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Re: Recommended/Not Recommended Hosts?

From: Jon Asher <jon(dot)asher(at)gmail(dot)com>
To: Josh Berkus <josh(at)agliodbs(dot)com>
Cc: Josh Livni <josh(at)umbrellaconsulting(dot)com>, SF Postgres <sfpug(at)postgresql(dot)org>
Subject: Re: Recommended/Not Recommended Hosts?
Date: 2009-12-10 19:54:00
Message-ID: (view raw, whole thread or download thread mbox)
Lists: sfpug
> > Pure curiosity on my part here ... I use EC2 a bit, tho not as much as
> > the serious users.  A few large and small instances on all the time, and
> > I boot up new ones for shorter periods all the time.   First - I've
> > never had any issue getting my instances fulfilled right away (I always
> > use EAST-C, but perhaps other datacenters are generally more full, or
> > you are trying to boot up many tens of servers at once?).
> Yeah, the two issues I've had are (a) requisitioning high-end instances
> (like 32G/16core instances) and (b) allocating a lot at once.  Sometimes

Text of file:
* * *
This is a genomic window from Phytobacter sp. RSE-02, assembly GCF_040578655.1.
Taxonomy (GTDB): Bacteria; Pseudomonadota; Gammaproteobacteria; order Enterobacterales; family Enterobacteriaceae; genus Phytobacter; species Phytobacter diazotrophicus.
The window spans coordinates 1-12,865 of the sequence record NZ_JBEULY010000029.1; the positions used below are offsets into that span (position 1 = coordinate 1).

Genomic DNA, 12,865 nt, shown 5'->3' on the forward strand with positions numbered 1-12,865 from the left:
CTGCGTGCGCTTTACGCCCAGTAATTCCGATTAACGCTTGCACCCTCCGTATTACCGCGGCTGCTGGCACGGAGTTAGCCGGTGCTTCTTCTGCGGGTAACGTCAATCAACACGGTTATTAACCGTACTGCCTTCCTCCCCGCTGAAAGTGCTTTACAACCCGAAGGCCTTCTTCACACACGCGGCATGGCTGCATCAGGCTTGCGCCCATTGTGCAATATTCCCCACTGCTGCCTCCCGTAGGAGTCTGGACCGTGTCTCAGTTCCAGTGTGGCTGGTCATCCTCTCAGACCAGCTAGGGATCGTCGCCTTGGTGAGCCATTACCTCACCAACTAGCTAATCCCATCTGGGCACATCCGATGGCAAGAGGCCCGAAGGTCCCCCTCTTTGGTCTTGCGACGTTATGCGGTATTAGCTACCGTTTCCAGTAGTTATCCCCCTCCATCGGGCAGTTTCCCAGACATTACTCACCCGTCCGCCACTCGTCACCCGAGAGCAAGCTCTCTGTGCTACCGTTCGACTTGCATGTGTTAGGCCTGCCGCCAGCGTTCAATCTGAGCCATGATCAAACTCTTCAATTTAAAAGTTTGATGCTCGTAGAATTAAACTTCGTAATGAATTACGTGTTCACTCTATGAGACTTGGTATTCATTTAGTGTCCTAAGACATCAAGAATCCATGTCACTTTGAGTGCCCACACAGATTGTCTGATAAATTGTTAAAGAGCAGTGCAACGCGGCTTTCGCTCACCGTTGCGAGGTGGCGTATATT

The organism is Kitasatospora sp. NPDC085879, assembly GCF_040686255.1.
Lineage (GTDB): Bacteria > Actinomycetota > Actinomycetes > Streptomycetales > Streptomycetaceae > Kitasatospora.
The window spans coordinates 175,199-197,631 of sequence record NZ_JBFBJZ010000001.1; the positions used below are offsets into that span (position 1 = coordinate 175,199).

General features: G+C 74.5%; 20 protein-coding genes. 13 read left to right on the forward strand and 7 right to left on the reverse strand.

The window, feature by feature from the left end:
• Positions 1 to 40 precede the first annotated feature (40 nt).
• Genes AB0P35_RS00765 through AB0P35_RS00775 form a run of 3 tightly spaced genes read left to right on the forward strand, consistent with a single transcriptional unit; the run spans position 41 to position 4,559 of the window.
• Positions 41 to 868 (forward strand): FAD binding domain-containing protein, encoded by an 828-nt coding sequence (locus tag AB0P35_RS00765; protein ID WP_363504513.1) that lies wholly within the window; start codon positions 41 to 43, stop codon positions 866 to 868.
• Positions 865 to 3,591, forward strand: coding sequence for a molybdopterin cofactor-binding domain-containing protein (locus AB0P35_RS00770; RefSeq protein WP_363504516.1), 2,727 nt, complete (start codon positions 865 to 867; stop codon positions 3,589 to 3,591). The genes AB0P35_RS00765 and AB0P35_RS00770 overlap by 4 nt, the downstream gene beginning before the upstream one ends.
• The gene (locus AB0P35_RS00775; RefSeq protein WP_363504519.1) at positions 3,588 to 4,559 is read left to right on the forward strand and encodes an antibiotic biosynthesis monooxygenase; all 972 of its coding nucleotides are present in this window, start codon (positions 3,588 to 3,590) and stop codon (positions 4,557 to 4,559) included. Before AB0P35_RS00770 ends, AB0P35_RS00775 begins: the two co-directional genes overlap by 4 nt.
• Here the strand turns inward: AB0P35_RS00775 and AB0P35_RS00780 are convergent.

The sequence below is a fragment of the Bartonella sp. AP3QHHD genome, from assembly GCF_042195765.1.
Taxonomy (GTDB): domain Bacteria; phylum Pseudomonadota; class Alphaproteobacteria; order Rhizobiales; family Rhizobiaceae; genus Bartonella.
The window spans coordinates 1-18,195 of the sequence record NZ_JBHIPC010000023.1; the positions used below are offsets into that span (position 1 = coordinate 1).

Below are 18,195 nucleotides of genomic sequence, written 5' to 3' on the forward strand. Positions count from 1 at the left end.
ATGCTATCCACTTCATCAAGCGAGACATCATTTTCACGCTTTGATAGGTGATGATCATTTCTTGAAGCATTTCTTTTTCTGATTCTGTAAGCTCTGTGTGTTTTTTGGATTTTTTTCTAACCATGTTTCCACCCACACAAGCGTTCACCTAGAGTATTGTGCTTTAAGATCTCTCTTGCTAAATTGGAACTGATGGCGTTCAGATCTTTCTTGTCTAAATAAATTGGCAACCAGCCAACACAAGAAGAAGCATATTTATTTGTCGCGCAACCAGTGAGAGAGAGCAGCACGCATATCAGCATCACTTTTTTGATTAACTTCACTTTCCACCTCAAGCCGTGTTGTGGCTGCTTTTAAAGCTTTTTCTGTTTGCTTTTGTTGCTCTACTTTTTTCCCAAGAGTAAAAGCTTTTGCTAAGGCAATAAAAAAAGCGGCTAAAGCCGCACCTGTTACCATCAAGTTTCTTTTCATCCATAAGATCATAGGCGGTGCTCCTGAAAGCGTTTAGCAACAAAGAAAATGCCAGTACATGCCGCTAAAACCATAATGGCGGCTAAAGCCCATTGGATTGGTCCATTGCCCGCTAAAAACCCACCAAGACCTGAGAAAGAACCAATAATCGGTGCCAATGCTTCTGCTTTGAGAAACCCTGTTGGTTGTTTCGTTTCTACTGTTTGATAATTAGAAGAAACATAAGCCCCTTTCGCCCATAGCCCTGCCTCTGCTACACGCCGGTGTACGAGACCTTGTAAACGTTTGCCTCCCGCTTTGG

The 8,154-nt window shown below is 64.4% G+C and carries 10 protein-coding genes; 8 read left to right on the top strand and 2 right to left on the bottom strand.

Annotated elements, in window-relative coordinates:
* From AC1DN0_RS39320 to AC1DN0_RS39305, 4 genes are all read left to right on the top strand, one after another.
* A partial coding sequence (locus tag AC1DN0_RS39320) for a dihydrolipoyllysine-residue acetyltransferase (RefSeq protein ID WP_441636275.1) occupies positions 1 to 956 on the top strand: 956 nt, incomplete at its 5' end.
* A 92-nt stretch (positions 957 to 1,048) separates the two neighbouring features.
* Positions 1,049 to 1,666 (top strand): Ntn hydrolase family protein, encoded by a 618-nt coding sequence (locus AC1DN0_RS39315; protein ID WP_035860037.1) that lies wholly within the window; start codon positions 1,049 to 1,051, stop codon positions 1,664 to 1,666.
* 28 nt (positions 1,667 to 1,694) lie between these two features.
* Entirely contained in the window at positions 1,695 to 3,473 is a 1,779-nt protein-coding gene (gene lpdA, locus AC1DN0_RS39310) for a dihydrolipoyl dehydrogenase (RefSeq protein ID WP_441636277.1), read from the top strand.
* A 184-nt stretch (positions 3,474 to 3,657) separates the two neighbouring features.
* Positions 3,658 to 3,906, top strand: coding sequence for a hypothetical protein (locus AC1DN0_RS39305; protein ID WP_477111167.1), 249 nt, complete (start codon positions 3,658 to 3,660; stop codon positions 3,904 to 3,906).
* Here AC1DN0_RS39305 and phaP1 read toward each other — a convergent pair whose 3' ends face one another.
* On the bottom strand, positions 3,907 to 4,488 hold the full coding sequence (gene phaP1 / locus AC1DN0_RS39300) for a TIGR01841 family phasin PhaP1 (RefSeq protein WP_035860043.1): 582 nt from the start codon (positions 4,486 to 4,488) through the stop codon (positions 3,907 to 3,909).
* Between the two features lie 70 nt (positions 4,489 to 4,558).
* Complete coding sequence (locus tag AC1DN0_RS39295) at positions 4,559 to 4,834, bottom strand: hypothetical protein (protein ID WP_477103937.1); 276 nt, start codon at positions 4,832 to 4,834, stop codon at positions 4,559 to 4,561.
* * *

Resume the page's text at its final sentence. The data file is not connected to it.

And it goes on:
> instances just "aren't available" and there's no way to find out when
> they will be available.
> > Also, when you say they are slow, do you mean in terms of $/cycle,
> > or you wish you had burst access to other users unused cycles like on
> > some other vps offerings? something else?
> I mean that if you have an 8core/16GB instance, the actual processing
> throughput you get is about 1/6 to 1/4 that of a new HP DL380 machine
> with 8cores and 16GB.  So you really need 4x as many EC2 instances to
> match bare metal.  Partly this is due to CPU-stealing, and partly to
> erratic and lag-prone I/O, and partly to the fact that a lot of machines
> in the EC2 pool are 4 years old.
> > I like the bundle of offerings that AWS provides (EBS, especially), and
> > I've personally had great experience w/them (fwiw I've also had great
> > experience w/slicehost) -- but if I am getting missing out on how
> > they're screwing me, for example by stealing my CPU, I'd definitely love
> > to learn more.
> On EC2, other VMs on the same hardware are permitted to "steal" portions
> of the CPU which are allocated to you.  So at any given time, you may
> have as little as 50% of the CPUs you're being billed for.  And, when
> CPU availability is fluctuating up and down (as it does on EC2), real
> throughput tends to be based on the slowest second rather than peak
> availablity.  Most Linux apps, especially databases, do quite poorly
> with erratic resource availability.
> --Josh

For a dev environment running a small database, we've had a great experience
with Rackspace cloud servers.  The price point for server instances is
around $10 per 256 MB which is the low end for cloud services.

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Subject: Re: Recommended/Not Recommended Hosts?
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